Use it for:  Reading books of course.


Due to the nature of my job I need to make copious notes to both record  meetings and to makes sense of strategic planning.Though I love the feel of a pen and a Moleskin notebook, jotting notes in this way forces one into pages and pages of disjointed linear chunks of thought. It can be difficult to see the whole picture or big idea. I have used digital equivalents of this process such as ‘Notes’ on the iPad, but these often feels tedious and much slower in comparison. Though not a quicker process, Popplet has allowed me to organise my thoughts more in line with how my brian works. It is basically a mind mapping and idea linking tool that allows me to illustrate thoughts with googled images, colours  and text. These big ideas be exported as images or pdfs for future reference.


I use this app alongside Cal for Task Management. It is the to do app that I have been looking for since I started using PDAs and Outlook years ago. It goes beyond the simple tick list model of organising your jobs and ideas and it feels so much more manageable. Approaching lists of outstanding tasks can fill you with guilt and anxiety, but the simple almost “2Simplesque” feel of this app’s interface compensates for that feeling. Tasks can be entered as text with many autocomplete options or using voice. Your tasks can set a time limit for completion, but there is now annoying alert for these, they can sit happily in the app until you are ready to tackle them or reprioritise. My favourite feature of the app is the organise your day aspect. When you open the app you are prompted to organise your day and then it is time to draw from your list of outstanding tasks.  If like me, you have an unmanageable list of tasks that grows almost by the hour, then this app serves as both an easy collection point and as a means of organising and prioritising.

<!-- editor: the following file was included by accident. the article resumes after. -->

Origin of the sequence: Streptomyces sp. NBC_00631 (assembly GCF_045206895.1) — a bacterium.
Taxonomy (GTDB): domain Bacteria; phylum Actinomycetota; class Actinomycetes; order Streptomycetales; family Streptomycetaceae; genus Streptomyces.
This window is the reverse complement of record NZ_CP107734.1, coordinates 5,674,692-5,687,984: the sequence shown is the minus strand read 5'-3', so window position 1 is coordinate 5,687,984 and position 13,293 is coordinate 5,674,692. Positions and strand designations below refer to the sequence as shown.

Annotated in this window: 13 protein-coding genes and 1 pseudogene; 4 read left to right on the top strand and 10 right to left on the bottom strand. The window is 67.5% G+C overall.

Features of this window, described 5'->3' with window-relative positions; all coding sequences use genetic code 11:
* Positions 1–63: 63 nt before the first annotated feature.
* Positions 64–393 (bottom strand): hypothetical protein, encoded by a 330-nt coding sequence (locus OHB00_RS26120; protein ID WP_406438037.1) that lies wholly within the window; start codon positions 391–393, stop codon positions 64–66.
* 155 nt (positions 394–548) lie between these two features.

BBC Radio Player

When I was a child my Dad used to take his wireless (portable radio) with him to the bathroom, the kitchen and as an accompaniment to his 3 day long house painting tasks. The BBC Radio player is my 2013 equivalent, just without the scratchy/hissy sound you’d get when you tuned the thing in, maybe they could add this retro lovers like me.

Adobe Reader

This app save me ink. Both in terms of printer cartridge and highlighter pens. It allows me to save all those important documents I come across as an on the ball teacher. Furthermore, (and this is the best bit) you can annotate and highlight the important bits on-screen and save your annotated version for later viewing, emailing, printing etc. I recently had to plough through the OFSTED handbook for inspectors and summarise the main points. This app really helped me with this task.


Ok, so you can listen to music for free or for a few quid if you pay, like I do. But the true beauty of this app is in the creation of playlists. It takes me back to my teens and early twenties when I’d take weeks to put together just the right eclectic or themed collection of songs on cassette. These would live on my Sony Walkman for weeks, until I got bored and then the process would begin all over again. Spotify lets me and others create these 21st century mix tapes and share them with friends or grab those made by celebs and/or DJs.

Mostly full of B movies and TV serials that you would rather forget. But, what’s this? Lots of Doctor Who and fine British comedy such as The Office and 2012.

There are more but let us leave it there for now.


2 comments on “10 + Apps for teachers that are not really about teaching.